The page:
But I just got the renewal notice and I’m not sure what to do. Do we just avoid the distributors and stick with the utility itself?

  12. Crusty B

    Mar 8 2008

    http://cheezewhizandmustard.wordpress.com/2007/06/16/universal-energy-scam-and-how-you-can-get-out-of-it/

    Listen to Mrs. Mustard. That’s my plan if Universal Energy Group doesn’t let me off after my tape is reviewed.

    We are not stupid people. We made this mistake because we are trying hard to make a life and provide for our families and are always looking for a helping hand waiting.

    These companies are counting on our honesty and corresponding trust.

    And if I must make this mistake and fight my way out a million times, I will. I will not lose faith in mankind.

    Good luck all.

  13. Bill

    Mar 16 2008

    I have a self-help site here to further educate people on the REAL deal about Univer$al Energy Corporation and their one-a-day-recruits who end up at your door ready to lighten your wallet.

    http://www.freewebs.com/uegscam

  14. lucy maclean

    Mar 31 2008

    Hello: I am just beginning my fight with UE. I will try all the avenues mentioned above. Thank you.

  15. Bill Sithers

    Apr 6 2008

    Ya, check out my site. I have had thousands of hits and many negative responses from the so-called “marketers”. I am helping out these people who got conned into this quick-hand deal.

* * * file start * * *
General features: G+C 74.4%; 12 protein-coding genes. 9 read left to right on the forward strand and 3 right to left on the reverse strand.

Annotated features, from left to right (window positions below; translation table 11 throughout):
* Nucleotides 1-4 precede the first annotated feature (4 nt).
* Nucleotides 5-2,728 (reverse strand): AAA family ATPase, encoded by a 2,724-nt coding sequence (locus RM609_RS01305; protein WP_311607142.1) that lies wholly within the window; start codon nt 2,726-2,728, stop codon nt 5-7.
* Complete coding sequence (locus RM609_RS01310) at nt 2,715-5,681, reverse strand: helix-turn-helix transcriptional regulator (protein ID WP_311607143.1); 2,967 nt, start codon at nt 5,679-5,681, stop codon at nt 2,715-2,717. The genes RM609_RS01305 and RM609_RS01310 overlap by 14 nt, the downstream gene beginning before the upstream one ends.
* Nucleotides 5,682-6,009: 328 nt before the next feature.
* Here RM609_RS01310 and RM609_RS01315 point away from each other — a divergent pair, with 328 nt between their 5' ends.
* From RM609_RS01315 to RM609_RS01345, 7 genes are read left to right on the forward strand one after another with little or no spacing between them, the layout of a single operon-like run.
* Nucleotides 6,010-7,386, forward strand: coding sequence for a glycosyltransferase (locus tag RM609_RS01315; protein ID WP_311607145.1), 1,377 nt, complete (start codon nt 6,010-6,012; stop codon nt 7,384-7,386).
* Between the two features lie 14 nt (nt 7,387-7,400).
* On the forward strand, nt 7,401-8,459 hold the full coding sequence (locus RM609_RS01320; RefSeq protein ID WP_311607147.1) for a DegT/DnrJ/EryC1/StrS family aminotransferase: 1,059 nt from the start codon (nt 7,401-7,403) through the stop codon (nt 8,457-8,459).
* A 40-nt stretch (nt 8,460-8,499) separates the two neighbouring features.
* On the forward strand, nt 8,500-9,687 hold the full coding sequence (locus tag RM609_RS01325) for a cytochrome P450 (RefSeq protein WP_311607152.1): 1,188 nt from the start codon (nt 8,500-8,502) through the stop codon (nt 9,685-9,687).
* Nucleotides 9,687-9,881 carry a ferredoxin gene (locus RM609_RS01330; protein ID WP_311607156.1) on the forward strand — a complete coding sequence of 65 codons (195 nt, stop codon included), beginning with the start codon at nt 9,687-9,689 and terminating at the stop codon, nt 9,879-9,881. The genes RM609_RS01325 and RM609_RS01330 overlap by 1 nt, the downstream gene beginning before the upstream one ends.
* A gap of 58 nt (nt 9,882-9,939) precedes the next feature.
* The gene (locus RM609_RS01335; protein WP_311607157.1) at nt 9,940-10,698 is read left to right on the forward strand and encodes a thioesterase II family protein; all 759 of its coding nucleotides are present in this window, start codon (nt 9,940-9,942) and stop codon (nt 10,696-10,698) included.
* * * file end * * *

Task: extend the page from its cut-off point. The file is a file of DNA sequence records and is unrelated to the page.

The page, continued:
Bill

  16. Gwen

    May 24 2008

    I received a phone call from a man from Wholesale Energy Group. Right away, he took charge and asked me questions, assuming we were with Enbridge Gas (we are not). Then he said he needed my account number with Hydro One.

    When I refused, he insisted that I do so, explaining that he must have the account number. He said it was necessary, because the next person who would contact me needed to be sure he had the right person. I hung up on him.

    He called me back promptly, but gave up when my answering machine clicked on.

  17. Sonia Macchiusi

    Jun 5 2008

    Hi everyone, I just wanted to let you know that I was able to get out of my contract with the Wholesale Energy Group.

    I would like to say thank you to everyone who posted on this forum with advice.

  18. Ginette

    Jun 9 2008

    I just received a phone call from Wholesale Energy Group. Just as with Gwen, the lady on the other end took charge. She didn’t ask me questions at first.